How to Manage Pests

Pests in Gardens and Landscapes

Blossom end rot

Plants with blossom end rot show small, light brown spots at the blossom end of immature fruit. The affected area gradually expands into a sunken, leathery, brown or black lesion as the fruit ripens. Hard, brown areas may develop inside the fruit, either with or without external symptoms. The disease is not associated with soil contact or with damage to other plant parts.

Solutions

Blossom end rot results from a low level of calcium in the fruit and water balance in the plant. It is aggravated by high soil salt content or low soil moisture and is more common on sandier soils. To reduce rot, monitor soil moisture to make sure that the root zone neither dries out nor remains saturated. Follow recommended rates for fertilizers. Some varieties are more affected than others. The disease is not caused by a pathogen; there are no pesticide solutions.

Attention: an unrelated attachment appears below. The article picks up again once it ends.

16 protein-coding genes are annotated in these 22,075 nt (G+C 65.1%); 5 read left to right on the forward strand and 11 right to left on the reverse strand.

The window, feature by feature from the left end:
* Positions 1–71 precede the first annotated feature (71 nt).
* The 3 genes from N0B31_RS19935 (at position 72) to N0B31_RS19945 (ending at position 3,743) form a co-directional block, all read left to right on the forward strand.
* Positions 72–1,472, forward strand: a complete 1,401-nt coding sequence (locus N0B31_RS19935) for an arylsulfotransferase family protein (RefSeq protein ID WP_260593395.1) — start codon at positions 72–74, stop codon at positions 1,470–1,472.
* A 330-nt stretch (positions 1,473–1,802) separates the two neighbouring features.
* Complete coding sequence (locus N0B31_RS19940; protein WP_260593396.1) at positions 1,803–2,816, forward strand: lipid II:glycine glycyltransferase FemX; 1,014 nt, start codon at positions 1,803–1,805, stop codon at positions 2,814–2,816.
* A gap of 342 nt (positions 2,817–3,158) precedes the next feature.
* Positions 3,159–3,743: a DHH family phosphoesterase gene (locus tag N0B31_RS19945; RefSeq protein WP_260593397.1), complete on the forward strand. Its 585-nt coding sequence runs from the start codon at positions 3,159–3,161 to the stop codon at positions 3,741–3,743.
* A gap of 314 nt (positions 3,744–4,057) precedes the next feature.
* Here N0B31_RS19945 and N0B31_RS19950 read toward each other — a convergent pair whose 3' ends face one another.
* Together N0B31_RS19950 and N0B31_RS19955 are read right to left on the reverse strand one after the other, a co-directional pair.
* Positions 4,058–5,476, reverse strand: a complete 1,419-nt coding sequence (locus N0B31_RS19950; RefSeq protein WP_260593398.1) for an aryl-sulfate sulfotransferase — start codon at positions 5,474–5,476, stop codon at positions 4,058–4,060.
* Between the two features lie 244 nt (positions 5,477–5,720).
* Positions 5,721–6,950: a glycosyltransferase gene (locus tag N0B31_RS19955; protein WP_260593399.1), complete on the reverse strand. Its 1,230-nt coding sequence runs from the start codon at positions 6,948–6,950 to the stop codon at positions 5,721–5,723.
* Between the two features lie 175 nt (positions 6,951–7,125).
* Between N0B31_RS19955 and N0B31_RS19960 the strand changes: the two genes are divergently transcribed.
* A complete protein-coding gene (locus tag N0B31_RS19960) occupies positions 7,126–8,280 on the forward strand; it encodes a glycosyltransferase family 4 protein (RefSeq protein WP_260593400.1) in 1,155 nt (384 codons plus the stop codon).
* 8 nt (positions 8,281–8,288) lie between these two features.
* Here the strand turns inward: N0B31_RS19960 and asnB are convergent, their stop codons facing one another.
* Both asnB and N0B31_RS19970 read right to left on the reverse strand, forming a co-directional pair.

Start of blossom end rot on tomato fruit
Start of blossom end rot on tomato fruit
Sunken, leathery lesions on tomatoes
Sunken, leathery lesions on tomatoes
Rotting of zucchini
Rotting of zucchini

Statewide IPM Program, Agriculture and Natural Resources, University of California
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Agriculture and Natural Resources, University of California

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